In all, fat is important for every diet. Fat is a great source of energy, an insulator and allows the body to perform optimally.
Carbs For Fuel
The main function of carbohydrates is to supply the body with energy. They are also the only fuel source for the brain. By limiting carb intake, you are starving the brain of the fuel it needs to perform optimally.
Going on a low or no carb diet will not kill you, but your brain and muscles will not function at their highest performance. To prevent negative effects, consume a minimum of 130g of carbohydrates daily to allow the brain enough energy to perform properly while still minimizing carb storage during a low carb diet.
While carbs should not be too low, they should also not be too high. If carbs are too high, such as over 2.5g times your bodyweight without long bouts of vigorous exercise, then there will likely be an excess of energy leading to fat storage. Any carbs that are not used through exercise or metabolism will be stored in your muscles, liver and then fat cells.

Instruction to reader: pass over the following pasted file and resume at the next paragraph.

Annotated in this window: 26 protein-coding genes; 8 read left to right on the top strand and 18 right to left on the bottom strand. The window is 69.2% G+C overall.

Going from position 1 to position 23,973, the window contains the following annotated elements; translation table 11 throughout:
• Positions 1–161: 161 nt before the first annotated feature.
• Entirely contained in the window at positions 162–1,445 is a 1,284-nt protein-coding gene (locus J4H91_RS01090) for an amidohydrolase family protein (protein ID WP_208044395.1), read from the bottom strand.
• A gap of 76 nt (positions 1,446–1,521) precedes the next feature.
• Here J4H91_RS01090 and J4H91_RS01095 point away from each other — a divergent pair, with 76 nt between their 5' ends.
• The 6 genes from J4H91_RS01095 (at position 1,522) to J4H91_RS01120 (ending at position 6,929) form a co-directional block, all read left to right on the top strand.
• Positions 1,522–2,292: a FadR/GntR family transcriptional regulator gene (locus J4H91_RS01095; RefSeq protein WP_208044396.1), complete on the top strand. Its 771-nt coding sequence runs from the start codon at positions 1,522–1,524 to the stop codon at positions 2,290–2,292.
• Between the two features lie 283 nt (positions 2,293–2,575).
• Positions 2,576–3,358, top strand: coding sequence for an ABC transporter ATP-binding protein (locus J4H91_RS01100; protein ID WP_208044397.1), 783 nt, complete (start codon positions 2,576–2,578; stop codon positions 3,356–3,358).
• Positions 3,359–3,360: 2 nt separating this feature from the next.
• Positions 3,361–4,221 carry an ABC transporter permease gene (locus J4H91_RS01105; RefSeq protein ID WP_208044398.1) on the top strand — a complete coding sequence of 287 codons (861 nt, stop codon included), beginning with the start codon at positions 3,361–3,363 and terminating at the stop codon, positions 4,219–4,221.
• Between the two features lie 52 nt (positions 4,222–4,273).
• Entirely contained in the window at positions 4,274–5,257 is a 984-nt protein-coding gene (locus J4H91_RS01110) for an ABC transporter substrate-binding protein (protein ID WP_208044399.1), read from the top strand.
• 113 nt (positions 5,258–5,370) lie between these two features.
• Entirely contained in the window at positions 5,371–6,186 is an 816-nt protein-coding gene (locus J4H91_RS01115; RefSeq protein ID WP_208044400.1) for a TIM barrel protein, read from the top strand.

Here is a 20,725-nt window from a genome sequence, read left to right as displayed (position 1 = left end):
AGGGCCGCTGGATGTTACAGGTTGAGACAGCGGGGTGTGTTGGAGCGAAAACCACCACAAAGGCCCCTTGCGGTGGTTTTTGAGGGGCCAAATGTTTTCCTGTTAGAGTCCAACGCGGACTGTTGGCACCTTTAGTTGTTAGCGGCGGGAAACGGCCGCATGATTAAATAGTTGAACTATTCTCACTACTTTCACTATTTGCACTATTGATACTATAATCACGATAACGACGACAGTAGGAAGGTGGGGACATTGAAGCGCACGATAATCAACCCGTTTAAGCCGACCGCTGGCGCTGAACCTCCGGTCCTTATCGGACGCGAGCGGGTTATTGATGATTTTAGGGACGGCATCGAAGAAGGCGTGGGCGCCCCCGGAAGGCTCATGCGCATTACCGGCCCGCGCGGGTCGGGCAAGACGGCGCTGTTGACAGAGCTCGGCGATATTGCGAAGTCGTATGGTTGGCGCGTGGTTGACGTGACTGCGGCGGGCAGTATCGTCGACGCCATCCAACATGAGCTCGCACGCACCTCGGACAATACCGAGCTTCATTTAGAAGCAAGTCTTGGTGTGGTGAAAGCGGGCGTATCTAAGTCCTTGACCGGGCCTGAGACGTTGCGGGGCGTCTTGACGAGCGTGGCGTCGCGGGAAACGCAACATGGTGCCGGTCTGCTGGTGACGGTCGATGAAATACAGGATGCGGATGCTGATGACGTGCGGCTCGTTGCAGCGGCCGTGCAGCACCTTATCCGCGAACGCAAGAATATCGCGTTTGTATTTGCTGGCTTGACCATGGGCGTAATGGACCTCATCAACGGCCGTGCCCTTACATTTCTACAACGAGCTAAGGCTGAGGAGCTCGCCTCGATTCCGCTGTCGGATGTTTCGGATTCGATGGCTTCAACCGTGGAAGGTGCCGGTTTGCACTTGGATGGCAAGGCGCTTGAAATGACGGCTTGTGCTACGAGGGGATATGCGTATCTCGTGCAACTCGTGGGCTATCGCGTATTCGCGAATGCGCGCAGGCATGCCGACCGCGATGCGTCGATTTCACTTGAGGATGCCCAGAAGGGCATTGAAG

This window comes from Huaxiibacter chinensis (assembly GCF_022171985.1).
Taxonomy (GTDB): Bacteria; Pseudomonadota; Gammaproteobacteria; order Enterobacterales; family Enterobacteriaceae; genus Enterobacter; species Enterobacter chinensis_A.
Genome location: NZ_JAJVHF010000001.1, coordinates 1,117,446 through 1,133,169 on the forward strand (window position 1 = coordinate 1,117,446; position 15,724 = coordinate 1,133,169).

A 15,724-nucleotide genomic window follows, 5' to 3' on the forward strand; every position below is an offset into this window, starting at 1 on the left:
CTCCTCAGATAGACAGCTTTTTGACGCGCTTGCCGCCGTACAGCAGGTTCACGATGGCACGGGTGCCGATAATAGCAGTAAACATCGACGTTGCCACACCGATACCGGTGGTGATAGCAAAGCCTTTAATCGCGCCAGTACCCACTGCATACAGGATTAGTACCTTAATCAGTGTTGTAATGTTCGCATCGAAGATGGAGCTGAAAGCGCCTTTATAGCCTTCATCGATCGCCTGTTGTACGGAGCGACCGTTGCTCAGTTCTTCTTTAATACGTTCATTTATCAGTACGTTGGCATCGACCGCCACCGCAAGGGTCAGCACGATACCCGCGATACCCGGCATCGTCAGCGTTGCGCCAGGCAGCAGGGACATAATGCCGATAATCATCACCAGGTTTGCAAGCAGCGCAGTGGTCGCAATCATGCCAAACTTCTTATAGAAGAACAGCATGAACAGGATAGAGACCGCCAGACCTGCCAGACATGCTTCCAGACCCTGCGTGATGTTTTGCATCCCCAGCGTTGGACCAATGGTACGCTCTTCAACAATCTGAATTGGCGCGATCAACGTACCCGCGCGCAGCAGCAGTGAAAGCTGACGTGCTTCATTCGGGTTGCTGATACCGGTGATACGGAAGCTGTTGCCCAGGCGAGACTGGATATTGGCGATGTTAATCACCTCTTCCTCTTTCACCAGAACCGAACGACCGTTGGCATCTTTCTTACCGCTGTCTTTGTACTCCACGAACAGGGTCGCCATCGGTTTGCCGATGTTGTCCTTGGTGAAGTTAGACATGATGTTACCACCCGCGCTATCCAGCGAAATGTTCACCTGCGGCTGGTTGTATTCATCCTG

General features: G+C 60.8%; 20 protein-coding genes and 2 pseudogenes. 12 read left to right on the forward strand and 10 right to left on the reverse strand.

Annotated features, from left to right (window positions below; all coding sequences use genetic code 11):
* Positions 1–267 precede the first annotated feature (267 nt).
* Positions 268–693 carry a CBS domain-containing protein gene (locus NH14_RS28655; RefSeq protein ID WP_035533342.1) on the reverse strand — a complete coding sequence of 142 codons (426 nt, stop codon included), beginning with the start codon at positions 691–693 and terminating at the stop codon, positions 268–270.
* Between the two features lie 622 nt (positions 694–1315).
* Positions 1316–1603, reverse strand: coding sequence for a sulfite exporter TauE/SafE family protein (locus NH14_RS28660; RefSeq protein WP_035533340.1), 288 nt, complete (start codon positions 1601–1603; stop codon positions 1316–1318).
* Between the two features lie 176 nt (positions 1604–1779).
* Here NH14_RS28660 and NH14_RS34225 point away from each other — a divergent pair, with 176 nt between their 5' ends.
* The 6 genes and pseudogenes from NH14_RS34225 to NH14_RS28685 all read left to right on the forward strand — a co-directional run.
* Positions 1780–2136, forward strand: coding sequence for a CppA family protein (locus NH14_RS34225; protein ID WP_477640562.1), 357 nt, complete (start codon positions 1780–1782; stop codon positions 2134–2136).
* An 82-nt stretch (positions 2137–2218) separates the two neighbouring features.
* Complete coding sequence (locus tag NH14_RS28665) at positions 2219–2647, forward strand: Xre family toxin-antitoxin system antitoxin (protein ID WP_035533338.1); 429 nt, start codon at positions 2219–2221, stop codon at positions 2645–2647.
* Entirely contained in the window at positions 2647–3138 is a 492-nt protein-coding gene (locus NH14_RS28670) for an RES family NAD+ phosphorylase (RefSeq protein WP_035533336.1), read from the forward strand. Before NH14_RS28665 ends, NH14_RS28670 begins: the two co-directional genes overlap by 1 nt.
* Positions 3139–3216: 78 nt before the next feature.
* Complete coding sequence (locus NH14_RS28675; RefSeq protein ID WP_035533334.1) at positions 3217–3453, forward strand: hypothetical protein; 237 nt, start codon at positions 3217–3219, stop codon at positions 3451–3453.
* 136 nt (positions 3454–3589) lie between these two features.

It is easy to use carbohydrates while they are in the blood or muscles, but when they are stored as fat their function changes.
A good range of carbohydrates to have daily for inactive individuals is between 1-2g per pound of bodyweight with a minimum of 130g to maintain optimal brain function. Intake for these individuals should be spread throughout the day in small increments.
Carbs For Athletes
For extreme athletes that do intense exercise exceeding 1 hour on a given day, more carbohydrates should be consumed. An optimal range of carbohydrate intake for highly active individuals is 2-4g per pound of bodyweight.